Contact Us:

Navajo Tourism Department
P.O. Box 663
Window Rock, AZ 86515
United States of America

Phone: 928-810-8501
Fax: 928-810-8500

Fact Sheet

IMPORTANT NOTE

The Navajo Nation recognizes Daylight Savings Time, even when the state of Arizona does not. Please be aware of this while on your tour. For example, when it is 2 PM in Arizona, it is 3 PM on the Navajo Nation during the spring and summer months from March to November.

INTRODUCTION:

Among some 500 Indian tribes and 318 reservations recorded in the country by the 2000 Census, the Navajo Nation is the home of the largest American Indian tribe; and sprawls across northeast Arizona, New Mexico and Utah. Navajos are believed to have originally migrated from western Canada and belonged to an American Indian group called the Athabascans. According to some scientists, some Athabascan bands first came into the American Southwest around the year 1300. Some settled in southern Arizona and New Mexico and became the different Apache tribes.  Apache languages sound very much like Navajo.  By the year 1700, Navajos were living in northern Arizona, New Mexico, southern Colorado and Utah. They gave their land the name of Dinétah.

Until 1846, California, Arizona, Nevada, Utah, New Mexico and Colorado were still part of Mexico. By 1848, the Americans had defeated the Mexican army and annexed the above states to the United States. During those days, Navajos and the Spaniards were constantly waging war against each other.  At the same time, the Navajos and the Pueblos were fighting against each other. Navajos fought against Mexicans, New Mexicans and Americans.  

NAVAJO RESERVATION:

In 1864, thousands of Navajos were forced to surrender to American soldiers and endured “The Long Walk” to Ft. Sumner, New Mexico where they lived in horrible conditions. The Navajo Reservation was established with the signing of the Treaty of 1868 when they were finally allowed to return to their homeland.  At that time, it was quite small, covering a territory containing Fort Defiance, Chinle, Many Farms and Shiprock.  Since then, the Navajo Reservation has expanded significantly to 27,000 acres.

FOR MORE INFORMATION ON THIS COMMUNITY CONTACT:

Navajo Nation Tourism Department
PO Box 663 
Window Rock, AZ  86515
E-Mail:  info@discovernavajo.com
Phone:  (928) 810-8501
Fax:  (928) 810-8500

GEOGRAPHY AND TOPOGRAPHY:

GEOGRAPHY AND TOPOGRAPHY

The Navajo Nation has an area of over 27,000 square miles and is situated on the southwestern Colorado Plateau. Very often, the size of the Navajo Nation is compared to that of the state of West Virginia.  It is the largest reservation in the United States and is characterized by arid deserts and alpine forests with high plateaus, mesas and mountains reaching as high as 10,388 feet in altitude. There are also low desert regions with an altitude as low as 2,760 feet.  Volcanic activities and wind and water erosions have formed and carved the Navajo Nation’s many majestic mesas, mountains and canyons. Navajoland boasts a number of world-renowned scenic wonders of the Southwest: e.g., Canyon de Chelly, Shiprock Pinnacle, Monument Valley, and the Chuska Mountains.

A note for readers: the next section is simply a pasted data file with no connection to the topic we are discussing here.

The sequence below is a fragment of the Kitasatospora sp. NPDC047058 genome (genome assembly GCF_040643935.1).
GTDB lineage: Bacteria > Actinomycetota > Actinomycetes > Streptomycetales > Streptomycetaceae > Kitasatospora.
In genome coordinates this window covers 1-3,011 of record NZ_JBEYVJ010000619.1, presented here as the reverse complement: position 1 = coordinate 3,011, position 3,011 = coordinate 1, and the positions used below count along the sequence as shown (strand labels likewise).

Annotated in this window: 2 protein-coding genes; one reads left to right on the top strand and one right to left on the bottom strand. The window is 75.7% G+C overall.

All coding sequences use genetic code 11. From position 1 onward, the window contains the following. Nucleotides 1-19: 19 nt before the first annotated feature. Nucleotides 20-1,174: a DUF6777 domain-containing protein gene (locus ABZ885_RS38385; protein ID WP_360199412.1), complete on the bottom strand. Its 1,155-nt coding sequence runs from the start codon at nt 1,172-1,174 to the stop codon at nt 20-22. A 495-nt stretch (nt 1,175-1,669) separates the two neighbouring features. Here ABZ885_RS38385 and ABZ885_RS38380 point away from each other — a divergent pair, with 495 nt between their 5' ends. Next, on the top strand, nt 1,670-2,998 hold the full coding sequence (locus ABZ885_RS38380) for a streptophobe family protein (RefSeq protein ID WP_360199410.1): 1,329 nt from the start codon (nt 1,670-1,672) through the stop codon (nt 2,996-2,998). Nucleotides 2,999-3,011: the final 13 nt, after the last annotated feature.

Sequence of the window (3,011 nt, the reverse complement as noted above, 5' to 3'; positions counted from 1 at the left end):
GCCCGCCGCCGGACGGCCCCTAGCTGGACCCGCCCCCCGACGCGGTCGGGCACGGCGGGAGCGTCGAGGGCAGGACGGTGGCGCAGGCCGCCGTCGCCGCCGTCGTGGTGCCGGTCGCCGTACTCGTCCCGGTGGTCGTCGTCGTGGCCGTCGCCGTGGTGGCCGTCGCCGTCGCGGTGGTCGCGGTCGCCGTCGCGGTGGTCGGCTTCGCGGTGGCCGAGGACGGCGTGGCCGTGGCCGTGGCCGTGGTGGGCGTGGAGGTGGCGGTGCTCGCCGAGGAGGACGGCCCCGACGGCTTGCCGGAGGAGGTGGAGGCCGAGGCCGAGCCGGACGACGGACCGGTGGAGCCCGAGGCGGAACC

The traditional Navajo land is encompassed within the Four Sacred Mountains that were created by the Holy People for the Navajos. In the east is ‘Sisnaajinii,’ – Mt. Blanca; in the south, ‘Tsoodzil,’ – Mount Taylor, near Grants, N.M.; in the west ‘Dook’o’oosliid,’ – San Francisco Peak, near Flagstaff, Ariz.; and in the north, ‘Dibe’Nitsaa,’ – Mt. Hesperus.

CLIMATE:

The continental climate has cold winters, hot summers, and average annual precipitation ranging from less than 6 inches to more than 20 inches in the mountains. Usual temperatures range from 0 degrees Fahrenheit to the mid-90s, but can drop as low as -30 degrees F., and may reach 100 degrees during the hottest summer days, but these extremes are rare.  Even after a hot day, expect a balmy night in the 50s. Monsoons concentrate most of the annual rainfall in July and August. And don’t be surprised to wake up on a winter morning with a white blanket of snow covering the ground!

POPULATION/DEMOGRAPHICS:

(As recorded in the 2010 U.S. Census on Navajo)

Total Enrollment 332,129
Total Navajos
(living on the Navajo Nation)

156,823 or 47%

 

Male 22.59% or 75,042
Female 23.56% or 78,281
American Indian 96%
Other Races, on the Navajo Nation
White (anglo) 2.8%
Black or African American 0.4%
Asian 0.3%
Hawaiian & other Pacific Islander 0.1%
Median Age 28 Years
Unemployment Rate 55.9%
Avg. Household Income $27,389

PREVIOUS 2000 CENSUS DATA

POPULATION/DEMOGRAPHICS

Total Enrollment 300,000
Total Navajos
(living on the Navajo Nation)             

200,000

Male 49.02% or 88,469
Female 50.98% or 91,993
American Indians

97.1%

Navajo 96.41%
White (Anglo) 2.89%
2006 Projections were

201,060

Median Age 24 Years
Unemployment Rate 48.54%
Twin Arrows

Upcoming Events:

Jul
26
Mon
2020 Navajo Nation Economic Summit @ Twin Arrows Casino Resort, Flagstaff, AZ
Jul 26 – Jul 29 all-day

Event re-scheduled for July 2021.

More information will be forthcoming in 2021.

2021 Navajo nation economic summit twin arrows casino resort flagstaff, arizona